Some similar places should also have "stencils" in which the characters are cut out. You tape the stencils down and then spray or brush paint "in the holes." Lift off the stencils and your lettering is pretty much done. (The stencils are popular for making borders on walls when you repaint the bathroom, but the ones for that use tend toward flowers, ivy, scrollworks and the like.)

You can also use your printer to print what you want, trim it down to a "sign size." Glue it on, and then (when the glue is dry) paint over it (brush or spray) with a clear varnish or lacquer. This method is called "decoupage" in the hobby shops, and any Barnes probably has 300 books on the method - or you should find lots of descriptions on the web.1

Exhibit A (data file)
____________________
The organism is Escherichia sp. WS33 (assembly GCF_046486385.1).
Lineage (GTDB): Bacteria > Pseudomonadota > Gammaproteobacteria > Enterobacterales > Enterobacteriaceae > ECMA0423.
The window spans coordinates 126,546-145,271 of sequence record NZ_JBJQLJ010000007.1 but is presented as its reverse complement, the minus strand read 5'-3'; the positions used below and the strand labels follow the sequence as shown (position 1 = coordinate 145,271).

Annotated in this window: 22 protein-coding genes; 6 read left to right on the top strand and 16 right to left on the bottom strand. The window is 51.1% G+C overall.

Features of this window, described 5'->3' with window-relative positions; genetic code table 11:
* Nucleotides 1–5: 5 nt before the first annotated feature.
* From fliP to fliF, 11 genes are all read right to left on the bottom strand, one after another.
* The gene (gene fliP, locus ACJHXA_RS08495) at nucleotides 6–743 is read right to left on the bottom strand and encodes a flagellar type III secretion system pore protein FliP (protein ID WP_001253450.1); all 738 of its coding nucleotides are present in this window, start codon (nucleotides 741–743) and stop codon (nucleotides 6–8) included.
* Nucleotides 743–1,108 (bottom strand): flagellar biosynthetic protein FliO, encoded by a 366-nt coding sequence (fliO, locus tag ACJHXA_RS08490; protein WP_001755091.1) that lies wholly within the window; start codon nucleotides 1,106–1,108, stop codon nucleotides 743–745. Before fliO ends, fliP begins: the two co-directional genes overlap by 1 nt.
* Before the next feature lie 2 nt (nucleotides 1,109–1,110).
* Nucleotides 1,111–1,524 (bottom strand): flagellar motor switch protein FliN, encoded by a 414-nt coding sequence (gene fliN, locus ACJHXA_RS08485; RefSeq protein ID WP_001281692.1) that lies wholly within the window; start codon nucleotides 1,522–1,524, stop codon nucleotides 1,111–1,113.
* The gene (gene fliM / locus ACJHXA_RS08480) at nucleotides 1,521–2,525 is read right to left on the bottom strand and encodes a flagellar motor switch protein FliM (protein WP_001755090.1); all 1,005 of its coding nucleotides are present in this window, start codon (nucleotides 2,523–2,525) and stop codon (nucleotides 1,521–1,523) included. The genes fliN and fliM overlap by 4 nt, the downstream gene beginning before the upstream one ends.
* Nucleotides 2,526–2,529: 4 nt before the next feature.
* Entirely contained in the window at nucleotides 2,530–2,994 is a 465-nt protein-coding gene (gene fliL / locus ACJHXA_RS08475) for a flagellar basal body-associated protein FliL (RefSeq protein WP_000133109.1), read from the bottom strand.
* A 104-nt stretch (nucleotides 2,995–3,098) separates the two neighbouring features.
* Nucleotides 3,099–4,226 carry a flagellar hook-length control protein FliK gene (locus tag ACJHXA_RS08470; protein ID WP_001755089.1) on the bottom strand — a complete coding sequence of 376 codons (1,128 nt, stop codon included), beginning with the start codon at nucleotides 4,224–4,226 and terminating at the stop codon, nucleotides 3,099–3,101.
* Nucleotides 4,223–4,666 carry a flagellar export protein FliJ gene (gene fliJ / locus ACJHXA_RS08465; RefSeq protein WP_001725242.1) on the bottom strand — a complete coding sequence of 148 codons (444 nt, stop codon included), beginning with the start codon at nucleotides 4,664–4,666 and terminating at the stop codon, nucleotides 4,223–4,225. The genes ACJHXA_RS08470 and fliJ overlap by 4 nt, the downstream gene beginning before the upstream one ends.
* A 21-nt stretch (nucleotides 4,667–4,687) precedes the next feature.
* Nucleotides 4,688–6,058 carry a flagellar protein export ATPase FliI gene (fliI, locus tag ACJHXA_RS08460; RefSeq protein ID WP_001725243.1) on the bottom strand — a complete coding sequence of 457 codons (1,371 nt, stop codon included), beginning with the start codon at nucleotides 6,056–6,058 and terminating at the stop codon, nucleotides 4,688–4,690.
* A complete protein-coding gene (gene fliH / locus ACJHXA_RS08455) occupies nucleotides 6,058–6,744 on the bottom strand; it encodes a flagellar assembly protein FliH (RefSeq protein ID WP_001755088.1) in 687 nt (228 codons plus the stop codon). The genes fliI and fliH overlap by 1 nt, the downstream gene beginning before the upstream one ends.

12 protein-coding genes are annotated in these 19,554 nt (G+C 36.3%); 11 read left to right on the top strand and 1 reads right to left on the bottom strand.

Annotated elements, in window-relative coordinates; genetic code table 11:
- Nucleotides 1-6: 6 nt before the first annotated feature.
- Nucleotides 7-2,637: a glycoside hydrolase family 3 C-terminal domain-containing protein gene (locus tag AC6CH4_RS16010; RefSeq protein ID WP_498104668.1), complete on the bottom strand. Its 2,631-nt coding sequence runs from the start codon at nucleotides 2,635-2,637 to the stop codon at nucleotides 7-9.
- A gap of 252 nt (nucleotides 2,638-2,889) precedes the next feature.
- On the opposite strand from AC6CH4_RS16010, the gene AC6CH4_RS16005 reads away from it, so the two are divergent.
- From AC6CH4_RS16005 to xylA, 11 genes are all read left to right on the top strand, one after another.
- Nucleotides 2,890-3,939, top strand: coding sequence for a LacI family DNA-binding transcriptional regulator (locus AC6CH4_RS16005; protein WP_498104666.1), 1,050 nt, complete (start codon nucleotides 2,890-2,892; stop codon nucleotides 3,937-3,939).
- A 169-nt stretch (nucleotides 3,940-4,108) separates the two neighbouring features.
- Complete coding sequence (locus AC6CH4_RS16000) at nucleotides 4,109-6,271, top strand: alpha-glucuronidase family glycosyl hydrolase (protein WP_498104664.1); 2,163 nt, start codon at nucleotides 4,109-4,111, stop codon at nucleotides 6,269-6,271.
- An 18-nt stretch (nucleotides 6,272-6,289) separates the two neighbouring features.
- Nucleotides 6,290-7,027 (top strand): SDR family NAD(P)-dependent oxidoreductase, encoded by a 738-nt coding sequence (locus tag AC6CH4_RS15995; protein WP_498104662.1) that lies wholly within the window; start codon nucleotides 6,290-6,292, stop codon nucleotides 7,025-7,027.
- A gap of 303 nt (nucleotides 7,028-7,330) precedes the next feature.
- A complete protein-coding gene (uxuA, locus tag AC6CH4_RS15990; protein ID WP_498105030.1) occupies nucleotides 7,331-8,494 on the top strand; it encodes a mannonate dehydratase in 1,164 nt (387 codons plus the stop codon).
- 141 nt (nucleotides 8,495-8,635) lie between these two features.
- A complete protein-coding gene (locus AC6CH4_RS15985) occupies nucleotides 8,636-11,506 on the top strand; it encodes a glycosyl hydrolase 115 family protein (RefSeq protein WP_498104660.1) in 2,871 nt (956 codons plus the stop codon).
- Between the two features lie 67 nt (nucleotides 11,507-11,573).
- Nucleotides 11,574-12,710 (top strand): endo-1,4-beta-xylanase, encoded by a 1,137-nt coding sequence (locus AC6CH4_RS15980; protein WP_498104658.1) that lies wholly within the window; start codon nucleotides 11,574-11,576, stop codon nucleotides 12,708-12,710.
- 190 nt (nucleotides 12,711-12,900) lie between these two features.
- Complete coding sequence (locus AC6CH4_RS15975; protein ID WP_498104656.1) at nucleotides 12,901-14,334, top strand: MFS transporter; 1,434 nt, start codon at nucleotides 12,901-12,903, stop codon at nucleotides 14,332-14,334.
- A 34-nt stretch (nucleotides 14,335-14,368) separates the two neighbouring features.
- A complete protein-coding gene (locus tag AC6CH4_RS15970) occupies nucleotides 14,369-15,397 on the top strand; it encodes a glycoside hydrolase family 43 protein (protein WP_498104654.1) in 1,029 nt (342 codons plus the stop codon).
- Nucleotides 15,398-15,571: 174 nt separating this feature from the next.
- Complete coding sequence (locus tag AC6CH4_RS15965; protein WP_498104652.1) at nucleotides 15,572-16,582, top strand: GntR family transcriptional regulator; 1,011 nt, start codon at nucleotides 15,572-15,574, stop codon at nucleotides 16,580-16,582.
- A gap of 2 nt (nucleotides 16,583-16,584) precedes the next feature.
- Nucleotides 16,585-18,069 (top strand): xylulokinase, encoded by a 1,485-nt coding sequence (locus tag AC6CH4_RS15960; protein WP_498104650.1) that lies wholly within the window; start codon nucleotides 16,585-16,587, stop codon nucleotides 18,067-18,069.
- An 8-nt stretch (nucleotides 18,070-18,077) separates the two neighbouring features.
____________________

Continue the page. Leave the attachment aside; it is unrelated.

Note that things you print on an inkjet printer are NOT water resistant, but covered with a suitable varnish/lacquer overcoating they should be durable enough. Most inkjet inks also do fade some in sunlight, but within reason that just makes your artwork look "ancient and impressive."

1 The "creative little old ladies" who support the hobby shops like decoupage a lot, but they like to be "creative and original in the same way as everybody else" so there should be lots of discussions in the bookshops and on the web if you look a little.

John


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Subject: RE: Tech: Painting my banjo case
From: Les in Chorlton
Date: 09 Mar 14 - 05:55 AM

Thanks John & John - Stencil - the very word my brain could not find so early in the morning